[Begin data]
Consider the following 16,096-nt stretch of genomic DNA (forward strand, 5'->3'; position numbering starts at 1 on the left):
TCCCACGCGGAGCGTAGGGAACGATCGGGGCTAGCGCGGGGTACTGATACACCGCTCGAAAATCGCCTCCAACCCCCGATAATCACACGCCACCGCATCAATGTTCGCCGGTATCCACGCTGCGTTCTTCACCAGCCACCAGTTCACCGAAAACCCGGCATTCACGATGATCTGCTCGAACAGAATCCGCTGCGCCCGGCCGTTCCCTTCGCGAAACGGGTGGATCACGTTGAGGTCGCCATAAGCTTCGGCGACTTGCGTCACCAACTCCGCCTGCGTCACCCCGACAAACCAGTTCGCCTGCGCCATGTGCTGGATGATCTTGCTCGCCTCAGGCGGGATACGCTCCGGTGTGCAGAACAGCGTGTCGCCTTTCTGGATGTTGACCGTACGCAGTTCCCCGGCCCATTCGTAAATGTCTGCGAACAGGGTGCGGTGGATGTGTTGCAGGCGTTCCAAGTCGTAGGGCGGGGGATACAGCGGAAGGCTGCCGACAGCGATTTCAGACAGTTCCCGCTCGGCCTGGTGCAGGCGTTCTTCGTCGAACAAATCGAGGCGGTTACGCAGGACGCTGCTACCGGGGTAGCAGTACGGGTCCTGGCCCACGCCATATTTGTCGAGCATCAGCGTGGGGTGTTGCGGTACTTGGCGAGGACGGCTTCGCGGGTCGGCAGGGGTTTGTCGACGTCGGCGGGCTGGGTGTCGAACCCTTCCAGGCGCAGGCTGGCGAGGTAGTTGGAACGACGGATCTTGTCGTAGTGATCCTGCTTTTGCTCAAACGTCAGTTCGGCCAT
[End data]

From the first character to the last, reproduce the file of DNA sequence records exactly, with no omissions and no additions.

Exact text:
Consider the following 16,096-nt stretch of genomic DNA (forward strand, 5'->3'; position numbering starts at 1 on the left):
TCCCACGCGGAGCGTAGGGAACGATCGGGGCTAGCGCGGGGTACTGATACACCGCTCGAAAATCGCCTCCAACCCCCGATAATCACACGCCACCGCATCAATGTTCGCCGGTATCCACGCTGCGTTCTTCACCAGCCACCAGTTCACCGAAAACCCGGCATTCACGATGATCTGCTCGAACAGAATCCGCTGCGCCCGGCCGTTCCCTTCGCGAAACGGGTGGATCACGTTGAGGTCGCCATAAGCTTCGGCGACTTGCGTCACCAACTCCGCCTGCGTCACCCCGACAAACCAGTTCGCCTGCGCCATGTGCTGGATGATCTTGCTCGCCTCAGGCGGGATACGCTCCGGTGTGCAGAACAGCGTGTCGCCTTTCTGGATGTTGACCGTACGCAGTTCCCCGGCCCATTCGTAAATGTCTGCGAACAGGGTGCGGTGGATGTGTTGCAGGCGTTCCAAGTCGTAGGGCGGGGGATACAGCGGAAGGCTGCCGACAGCGATTTCAGACAGTTCCCGCTCGGCCTGGTGCAGGCGTTCTTCGTCGAACAAATCGAGGCGGTTACGCAGGACGCTGCTACCGGGGTAGCAGTACGGGTCCTGGCCCACGCCATATTTGTCGAGCATCAGCGTGGGGTGTTGCGGTACTTGGCGAGGACGGCTTCGCGGGTCGGCAGGGGTTTGTCGACGTCGGCGGGCTGGGTGTCGAACCCTTCCAGGCGCAGGCTGGCGAGGTAGTTGGAACGACGGATCTTGTCGTAGTGATCCTGCTTTTGCTCAAACGTCAGTTCGGCCAT